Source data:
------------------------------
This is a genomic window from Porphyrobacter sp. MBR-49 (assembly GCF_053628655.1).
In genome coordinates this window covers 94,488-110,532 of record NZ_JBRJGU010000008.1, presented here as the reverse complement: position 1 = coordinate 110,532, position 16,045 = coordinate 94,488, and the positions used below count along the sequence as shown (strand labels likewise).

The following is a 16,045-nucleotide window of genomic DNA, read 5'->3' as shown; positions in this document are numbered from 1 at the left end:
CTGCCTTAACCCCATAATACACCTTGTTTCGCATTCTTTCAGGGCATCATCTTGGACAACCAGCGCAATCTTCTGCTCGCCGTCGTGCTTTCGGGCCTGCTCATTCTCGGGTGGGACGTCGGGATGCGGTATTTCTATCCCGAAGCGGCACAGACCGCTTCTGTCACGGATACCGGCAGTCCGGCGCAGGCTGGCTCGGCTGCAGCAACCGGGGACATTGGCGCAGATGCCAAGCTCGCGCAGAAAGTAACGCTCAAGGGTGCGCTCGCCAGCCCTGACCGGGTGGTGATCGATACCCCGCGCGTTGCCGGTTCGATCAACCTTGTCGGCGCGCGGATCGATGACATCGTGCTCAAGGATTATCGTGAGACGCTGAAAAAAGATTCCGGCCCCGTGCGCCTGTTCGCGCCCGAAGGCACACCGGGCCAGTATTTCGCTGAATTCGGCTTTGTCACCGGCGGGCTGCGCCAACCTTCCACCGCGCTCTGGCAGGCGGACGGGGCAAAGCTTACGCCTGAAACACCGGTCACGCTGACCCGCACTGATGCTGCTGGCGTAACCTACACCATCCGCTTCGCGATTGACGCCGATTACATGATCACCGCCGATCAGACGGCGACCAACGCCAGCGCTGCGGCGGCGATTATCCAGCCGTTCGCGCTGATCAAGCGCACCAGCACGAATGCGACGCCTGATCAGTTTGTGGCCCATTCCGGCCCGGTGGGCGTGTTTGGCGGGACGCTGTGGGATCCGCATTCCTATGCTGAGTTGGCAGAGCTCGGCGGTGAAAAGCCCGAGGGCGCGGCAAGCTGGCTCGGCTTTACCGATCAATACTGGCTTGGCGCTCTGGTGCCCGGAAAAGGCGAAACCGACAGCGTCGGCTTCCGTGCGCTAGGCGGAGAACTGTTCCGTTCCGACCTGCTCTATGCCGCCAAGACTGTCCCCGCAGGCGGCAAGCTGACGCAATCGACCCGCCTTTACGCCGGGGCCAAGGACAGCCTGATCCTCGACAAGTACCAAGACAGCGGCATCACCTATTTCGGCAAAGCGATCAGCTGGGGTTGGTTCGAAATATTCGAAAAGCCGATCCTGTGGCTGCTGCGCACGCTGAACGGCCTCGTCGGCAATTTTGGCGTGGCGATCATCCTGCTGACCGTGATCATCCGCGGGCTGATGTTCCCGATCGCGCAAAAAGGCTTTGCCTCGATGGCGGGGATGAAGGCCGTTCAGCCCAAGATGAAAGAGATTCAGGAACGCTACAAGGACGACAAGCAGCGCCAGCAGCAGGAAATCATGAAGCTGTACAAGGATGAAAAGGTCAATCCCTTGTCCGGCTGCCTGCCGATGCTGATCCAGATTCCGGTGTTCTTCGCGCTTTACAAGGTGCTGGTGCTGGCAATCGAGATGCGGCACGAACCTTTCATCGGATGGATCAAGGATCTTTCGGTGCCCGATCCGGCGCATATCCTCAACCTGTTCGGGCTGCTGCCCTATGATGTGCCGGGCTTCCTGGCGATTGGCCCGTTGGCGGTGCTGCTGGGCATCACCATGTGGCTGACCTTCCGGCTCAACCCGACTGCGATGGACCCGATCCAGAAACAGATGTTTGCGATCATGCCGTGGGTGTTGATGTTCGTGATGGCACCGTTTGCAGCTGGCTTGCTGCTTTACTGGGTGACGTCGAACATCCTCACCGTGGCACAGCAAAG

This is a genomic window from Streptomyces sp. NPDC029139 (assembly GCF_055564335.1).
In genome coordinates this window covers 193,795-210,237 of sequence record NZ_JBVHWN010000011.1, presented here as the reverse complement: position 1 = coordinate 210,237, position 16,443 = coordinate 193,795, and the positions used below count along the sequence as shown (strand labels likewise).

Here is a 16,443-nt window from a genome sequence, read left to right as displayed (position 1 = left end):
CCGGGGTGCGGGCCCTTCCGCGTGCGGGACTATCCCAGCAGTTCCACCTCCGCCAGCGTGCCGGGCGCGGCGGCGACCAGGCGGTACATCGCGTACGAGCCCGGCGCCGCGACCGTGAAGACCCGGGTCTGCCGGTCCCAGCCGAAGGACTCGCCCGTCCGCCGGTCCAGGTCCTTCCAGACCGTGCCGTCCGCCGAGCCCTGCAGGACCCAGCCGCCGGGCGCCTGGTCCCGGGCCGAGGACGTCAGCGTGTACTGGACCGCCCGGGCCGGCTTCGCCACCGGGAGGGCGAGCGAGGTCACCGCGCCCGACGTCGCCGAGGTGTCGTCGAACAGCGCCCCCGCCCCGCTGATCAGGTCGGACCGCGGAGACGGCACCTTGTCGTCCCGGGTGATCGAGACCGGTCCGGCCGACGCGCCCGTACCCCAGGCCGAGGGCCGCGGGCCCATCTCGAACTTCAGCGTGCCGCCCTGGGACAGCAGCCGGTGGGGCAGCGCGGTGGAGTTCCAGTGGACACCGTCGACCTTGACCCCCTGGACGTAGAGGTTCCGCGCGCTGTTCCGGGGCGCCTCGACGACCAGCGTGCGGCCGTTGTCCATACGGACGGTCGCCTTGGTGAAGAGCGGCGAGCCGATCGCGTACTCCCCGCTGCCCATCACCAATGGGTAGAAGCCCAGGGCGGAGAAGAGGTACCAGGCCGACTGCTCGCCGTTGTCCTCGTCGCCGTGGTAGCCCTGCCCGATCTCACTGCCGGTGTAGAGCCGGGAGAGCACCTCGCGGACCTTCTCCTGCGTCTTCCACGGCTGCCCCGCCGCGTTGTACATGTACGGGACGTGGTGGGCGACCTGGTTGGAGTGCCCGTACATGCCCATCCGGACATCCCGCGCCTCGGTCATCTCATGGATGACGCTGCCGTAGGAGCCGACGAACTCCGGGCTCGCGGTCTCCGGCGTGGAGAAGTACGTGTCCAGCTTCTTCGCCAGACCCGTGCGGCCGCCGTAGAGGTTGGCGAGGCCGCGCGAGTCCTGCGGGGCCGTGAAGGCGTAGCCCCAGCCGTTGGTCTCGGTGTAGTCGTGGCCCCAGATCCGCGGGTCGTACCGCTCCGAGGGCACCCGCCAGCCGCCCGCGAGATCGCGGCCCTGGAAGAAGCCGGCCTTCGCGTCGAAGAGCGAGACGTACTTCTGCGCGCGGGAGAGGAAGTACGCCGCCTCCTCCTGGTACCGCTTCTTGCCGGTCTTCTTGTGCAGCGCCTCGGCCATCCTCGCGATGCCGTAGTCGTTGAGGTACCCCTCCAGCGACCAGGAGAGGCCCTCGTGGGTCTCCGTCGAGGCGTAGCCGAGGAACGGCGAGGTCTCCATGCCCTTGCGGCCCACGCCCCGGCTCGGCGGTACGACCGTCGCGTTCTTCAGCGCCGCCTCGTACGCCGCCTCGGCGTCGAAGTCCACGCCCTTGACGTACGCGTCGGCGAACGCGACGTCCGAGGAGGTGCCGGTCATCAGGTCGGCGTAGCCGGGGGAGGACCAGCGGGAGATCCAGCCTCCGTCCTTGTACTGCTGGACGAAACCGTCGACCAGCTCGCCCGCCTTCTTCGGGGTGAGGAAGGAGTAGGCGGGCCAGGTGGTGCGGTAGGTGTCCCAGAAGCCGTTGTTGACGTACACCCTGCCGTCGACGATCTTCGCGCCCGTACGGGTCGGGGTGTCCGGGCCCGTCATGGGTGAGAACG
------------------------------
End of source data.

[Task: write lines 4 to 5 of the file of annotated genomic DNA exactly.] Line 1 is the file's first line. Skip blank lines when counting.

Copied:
CTGCCTTAACCCCATAATACACCTTGTTTCGCATTCTTTCAGGGCATCATCTTGGACAACCAGCGCAATCTTCTGCTCGCCGTCGTGCTTTCGGGCCTGCTCATTCTCGGGTGGGACGTCGGGATGCGGTATTTCTATCCCGAAGCGGCACAGACCGCTTCTGTCACGGATACCGGCAGTCCGGCGCAGGCTGGCTCGGCTGCAGCAACCGGGGACATTGGCGCAGATGCCAAGCTCGCGCAGAAAGTAACGCTCAAGGGTGCGCTCGCCAGCCCTGACCGGGTGGTGATCGATACCCCGCGCGTTGCCGGTTCGATCAACCTTGTCGGCGCGCGGATCGATGACATCGTGCTCAAGGATTATCGTGAGACGCTGAAAAAAGATTCCGGCCCCGTGCGCCTGTTCGCGCCCGAAGGCACACCGGGCCAGTATTTCGCTGAATTCGGCTTTGTCACCGGCGGGCTGCGCCAACCTTCCACCGCGCTCTGGCAGGCGGACGGGGCAAAGCTTACGCCTGAAACACCGGTCACGCTGACCCGCACTGATGCTGCTGGCGTAACCTACACCATCCGCTTCGCGATTGACGCCGATTACATGATCACCGCCGATCAGACGGCGACCAACGCCAGCGCTGCGGCGGCGATTATCCAGCCGTTCGCGCTGATCAAGCGCACCAGCACGAATGCGACGCCTGATCAGTTTGTGGCCCATTCCGGCCCGGTGGGCGTGTTTGGCGGGACGCTGTGGGATCCGCATTCCTATGCTGAGTTGGCAGAGCTCGGCGGTGAAAAGCCCGAGGGCGCGGCAAGCTGGCTCGGCTTTACCGATCAATACTGGCTTGGCGCTCTGGTGCCCGGAAAAGGCGAAACCGACAGCGTCGGCTTCCGTGCGCTAGGCGGAGAACTGTTCCGTTCCGACCTGCTCTATGCCGCCAAGACTGTCCCCGCAGGCGGCAAGCTGACGCAATCGACCCGCCTTTACGCCGGGGCCAAGGACAGCCTGATCCTCGACAAGTACCAAGACAGCGGCATCACCTATTTCGGCAAAGCGATCAGCTGGGGTTGGTTCGAAATATTCGAAAAGCCGATCCTGTGGCTGCTGCGCACGCTGAACGGCCTCGTCGGCAATTTTGGCGTGGCGATCATCCTGCTGACCGTGATCATCCGCGGGCTGATGTTCCCGATCGCGCAAAAAGGCTTTGCCTCGATGGCGGGGATGAAGGCCGTTCAGCCCAAGATGAAAGAGATTCAGGAACGCTACAAGGACGACAAGCAGCGCCAGCAGCAGGAAATCATGAAGCTGTACAAGGATGAAAAGGTCAATCCCTTGTCCGGCTGCCTGCCGATGCTGATCCAGATTCCGGTGTTCTTCGCGCTTTACAAGGTGCTGGTGCTGGCAATCGAGATGCGGCACGAACCTTTCATCGGATGGATCAAGGATCTTTCGGTGCCCGATCCGGCGCATATCCTCAACCTGTTCGGGCTGCTGCCCTATGATGTGCCGGGCTTCCTGGCGATTGGCCCGTTGGCGGTGCTGCTGGGCATCACCATGTGGCTGACCTTCCGGCTCAACCCGACTGCGATGGACCCGATCCAGAAACAGATGTTTGCGATCATGCCGTGGGTGTTGATGTTCGTGATGGCACCGTTTGCAGCTGGCTTGCTGCTTTACTGGGTGACGTCGAACATCCTCACCGTGGCACAGCAAAG

This is a genomic window from Streptomyces sp. NPDC029139 (assembly GCF_055564335.1).